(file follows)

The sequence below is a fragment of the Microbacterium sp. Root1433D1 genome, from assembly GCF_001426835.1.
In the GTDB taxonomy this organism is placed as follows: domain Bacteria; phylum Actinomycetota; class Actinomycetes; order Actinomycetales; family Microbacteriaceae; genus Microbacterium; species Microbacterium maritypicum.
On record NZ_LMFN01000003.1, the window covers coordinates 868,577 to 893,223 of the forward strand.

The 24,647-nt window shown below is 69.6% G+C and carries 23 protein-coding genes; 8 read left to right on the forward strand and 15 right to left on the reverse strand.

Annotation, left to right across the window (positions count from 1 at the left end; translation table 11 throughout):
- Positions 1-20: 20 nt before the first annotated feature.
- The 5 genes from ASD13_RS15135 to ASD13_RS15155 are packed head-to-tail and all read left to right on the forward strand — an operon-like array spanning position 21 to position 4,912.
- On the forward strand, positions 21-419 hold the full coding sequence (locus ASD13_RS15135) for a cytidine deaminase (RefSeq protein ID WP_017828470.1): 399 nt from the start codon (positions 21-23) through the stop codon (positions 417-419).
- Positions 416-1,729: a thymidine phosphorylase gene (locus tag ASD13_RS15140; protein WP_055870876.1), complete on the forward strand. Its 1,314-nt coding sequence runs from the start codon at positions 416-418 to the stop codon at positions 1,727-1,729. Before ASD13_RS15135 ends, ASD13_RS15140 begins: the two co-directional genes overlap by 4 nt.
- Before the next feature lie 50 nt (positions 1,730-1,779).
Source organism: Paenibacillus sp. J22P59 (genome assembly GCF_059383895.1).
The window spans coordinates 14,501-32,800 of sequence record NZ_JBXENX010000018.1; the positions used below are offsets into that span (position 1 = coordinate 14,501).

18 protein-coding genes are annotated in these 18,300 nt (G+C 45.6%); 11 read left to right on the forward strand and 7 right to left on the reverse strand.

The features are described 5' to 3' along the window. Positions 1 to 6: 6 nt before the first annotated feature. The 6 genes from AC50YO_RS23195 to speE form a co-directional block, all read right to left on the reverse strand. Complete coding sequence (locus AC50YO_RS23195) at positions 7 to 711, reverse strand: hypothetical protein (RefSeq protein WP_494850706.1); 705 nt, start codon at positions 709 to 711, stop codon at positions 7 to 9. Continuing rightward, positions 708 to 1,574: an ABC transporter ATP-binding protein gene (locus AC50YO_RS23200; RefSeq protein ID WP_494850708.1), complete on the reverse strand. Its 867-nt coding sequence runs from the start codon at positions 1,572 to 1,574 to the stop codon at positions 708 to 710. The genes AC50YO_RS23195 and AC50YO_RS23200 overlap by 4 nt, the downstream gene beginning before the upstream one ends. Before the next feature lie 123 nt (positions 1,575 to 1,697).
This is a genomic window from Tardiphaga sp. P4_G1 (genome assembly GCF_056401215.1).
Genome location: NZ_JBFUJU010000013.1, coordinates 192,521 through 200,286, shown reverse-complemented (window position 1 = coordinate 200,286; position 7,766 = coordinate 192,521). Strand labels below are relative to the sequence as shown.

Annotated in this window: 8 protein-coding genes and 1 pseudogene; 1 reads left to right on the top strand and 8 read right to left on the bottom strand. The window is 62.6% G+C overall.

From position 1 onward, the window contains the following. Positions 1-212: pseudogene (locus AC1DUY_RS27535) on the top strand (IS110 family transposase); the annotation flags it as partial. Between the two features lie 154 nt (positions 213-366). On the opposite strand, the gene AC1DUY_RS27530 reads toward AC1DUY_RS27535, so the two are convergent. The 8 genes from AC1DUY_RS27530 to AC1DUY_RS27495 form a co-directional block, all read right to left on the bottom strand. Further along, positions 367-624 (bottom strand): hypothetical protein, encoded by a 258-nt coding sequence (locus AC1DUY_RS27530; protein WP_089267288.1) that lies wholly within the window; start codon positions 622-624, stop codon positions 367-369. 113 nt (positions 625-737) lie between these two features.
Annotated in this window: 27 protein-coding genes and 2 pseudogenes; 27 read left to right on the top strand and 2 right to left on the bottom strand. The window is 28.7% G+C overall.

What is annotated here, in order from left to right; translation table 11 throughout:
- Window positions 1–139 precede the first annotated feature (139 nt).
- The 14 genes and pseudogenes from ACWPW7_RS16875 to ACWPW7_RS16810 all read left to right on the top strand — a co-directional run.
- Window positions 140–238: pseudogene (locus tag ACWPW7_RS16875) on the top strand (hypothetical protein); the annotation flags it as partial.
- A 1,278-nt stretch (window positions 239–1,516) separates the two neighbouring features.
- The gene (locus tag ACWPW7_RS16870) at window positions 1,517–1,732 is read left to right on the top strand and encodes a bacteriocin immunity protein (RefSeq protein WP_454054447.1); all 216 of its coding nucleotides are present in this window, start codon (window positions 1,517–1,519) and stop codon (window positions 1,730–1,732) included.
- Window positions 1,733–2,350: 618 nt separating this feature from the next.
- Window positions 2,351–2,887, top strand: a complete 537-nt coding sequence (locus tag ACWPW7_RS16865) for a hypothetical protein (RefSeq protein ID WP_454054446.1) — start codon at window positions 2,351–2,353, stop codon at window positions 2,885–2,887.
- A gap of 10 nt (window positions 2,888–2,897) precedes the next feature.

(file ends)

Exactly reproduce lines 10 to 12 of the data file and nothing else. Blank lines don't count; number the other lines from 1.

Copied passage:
- Before the next feature lie 50 nt (positions 1,730-1,779).
Source organism: Paenibacillus sp. J22P59 (genome assembly GCF_059383895.1).
The window spans coordinates 14,501-32,800 of sequence record NZ_JBXENX010000018.1; the positions used below are offsets into that span (position 1 = coordinate 14,501).